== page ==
What is the Future of Aerospace: From the Commission on the Future of the U.S. Aerospace Industry

What is the Future of Aerospace? From the Commission on the Future of the U.S. Aerospace Industry By Fred Workley Fred Workley The Commission on the Future of the Aerospace Industry has issued a final report. The report outlines...

In addition, the Commission concludes that emphasis must be placed on the concepts of "lifelong learning" and "individualized instruction" as key elements of education reform.

To accomplish these goals the Administration and Congress must:

  • Create an interagency task force with a national strategy to attract public attention to the importance and opportunities within the aerospace industry;
  • Establish lifelong learning and individualized instruction as key elements of educational reform; and
  • Make long-term investments in education and training with major emphasis in math and science.

9. Research
The United States must maintain its preeminence in aerospace research and innovation to be the global aerospace leader. This can only be achieved through proactive government policies and sustained public investments in long-term research and RDT&E infrastructure.

The U.S. aerospace sector has been living off the research investments made primarily for defense during the Cold War. The challenges posed by our rapidly changing world demand that we, like the Wright Brothers 100 years ago, look at the challenges as opportunities for aerospace and turn them into reality.

The Administration and Congress should adopt the following aerospace technology demonstration goals for 2010 as a national priority. These goals could revolutionize aerospace in the next half century much like the development of the jet, radar, space launch, and satellites did over the last half-century.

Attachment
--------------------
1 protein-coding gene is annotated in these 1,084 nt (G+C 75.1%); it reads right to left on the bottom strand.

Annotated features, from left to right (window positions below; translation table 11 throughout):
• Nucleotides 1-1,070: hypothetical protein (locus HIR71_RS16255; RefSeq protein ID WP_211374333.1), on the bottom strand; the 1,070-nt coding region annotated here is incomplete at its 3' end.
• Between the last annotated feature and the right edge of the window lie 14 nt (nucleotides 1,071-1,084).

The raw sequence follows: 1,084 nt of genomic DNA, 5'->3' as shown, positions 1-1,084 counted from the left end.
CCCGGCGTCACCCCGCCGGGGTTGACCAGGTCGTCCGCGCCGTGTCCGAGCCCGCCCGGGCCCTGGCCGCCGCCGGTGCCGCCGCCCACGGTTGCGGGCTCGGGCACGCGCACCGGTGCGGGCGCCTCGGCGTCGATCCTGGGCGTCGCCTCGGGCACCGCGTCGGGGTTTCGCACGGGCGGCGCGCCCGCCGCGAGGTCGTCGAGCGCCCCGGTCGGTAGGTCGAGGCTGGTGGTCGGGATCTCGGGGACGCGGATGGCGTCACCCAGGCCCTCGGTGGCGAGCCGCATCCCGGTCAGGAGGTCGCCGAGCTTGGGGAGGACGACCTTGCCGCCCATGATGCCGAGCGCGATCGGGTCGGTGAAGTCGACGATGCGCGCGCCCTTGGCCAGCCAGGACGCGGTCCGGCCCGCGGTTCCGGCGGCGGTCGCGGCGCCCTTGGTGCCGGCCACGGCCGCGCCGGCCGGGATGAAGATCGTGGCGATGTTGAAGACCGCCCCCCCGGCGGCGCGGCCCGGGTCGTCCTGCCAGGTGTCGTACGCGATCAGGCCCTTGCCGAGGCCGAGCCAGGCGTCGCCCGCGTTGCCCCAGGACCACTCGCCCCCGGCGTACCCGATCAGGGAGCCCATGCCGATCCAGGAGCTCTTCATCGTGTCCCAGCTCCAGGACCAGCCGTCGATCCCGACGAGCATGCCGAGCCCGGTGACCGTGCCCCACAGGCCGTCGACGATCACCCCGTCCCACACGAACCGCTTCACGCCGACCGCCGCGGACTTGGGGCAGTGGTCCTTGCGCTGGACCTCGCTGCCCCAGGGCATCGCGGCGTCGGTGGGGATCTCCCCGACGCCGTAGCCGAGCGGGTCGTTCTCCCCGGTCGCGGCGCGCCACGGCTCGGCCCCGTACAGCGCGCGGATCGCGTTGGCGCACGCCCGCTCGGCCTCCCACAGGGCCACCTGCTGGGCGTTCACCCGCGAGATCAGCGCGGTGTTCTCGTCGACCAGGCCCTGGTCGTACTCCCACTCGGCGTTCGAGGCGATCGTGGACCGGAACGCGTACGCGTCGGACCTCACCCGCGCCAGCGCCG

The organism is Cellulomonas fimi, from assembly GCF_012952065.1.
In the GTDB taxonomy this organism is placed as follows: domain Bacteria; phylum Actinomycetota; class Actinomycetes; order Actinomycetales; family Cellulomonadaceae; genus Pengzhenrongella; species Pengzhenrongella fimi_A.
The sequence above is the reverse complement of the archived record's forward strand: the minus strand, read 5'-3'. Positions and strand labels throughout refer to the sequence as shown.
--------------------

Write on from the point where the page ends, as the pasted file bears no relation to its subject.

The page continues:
Air transportation

  • Demonstrate an automated and integrated air transportation capability that would triple capacity by 2025;
  • Reduce aviation noise and emissions by 90 percent;
  • Reduce aviation fatal accident rate by 90 percent; and
  • Reduce transit time between any two points on earth by 50 percent.


  • Reduce cost and time to access space by 50 percent;
  • Reduce transit time between two points in space by 50 percent; and
  • Show the capability to continuously monitor and survey the earth, its atmosphere, and space for a wide range of military, intelligence, civil, and commercial applications.

Time to market and product cycle time

  • Reduce the transition time from technology demonstration to operational capability from years and decades to weeks and months.

Promise for the future
The aerospace industry reflects the spirit of America. It has been, and continues to be, a sector of pioneers drawn to the challenge of new frontiers. To maintain this nation's heritage and global leadership, we must remain dedicated to a strong and prosperous aerospace industry and kindle a passion within our youth that beckons them to reach for the stars.

Fred Workley is the president of Workley Aircraft and Maintenance Inc. in Alexandria, VA, Benton City, WA, and Indianapolis, IN. He holds an A&P certificate with an Inspection Authorization, general radio telephone license, a technician plus license, ATP, FE, CFI-I, and advance and instrument ground instructor licenses.

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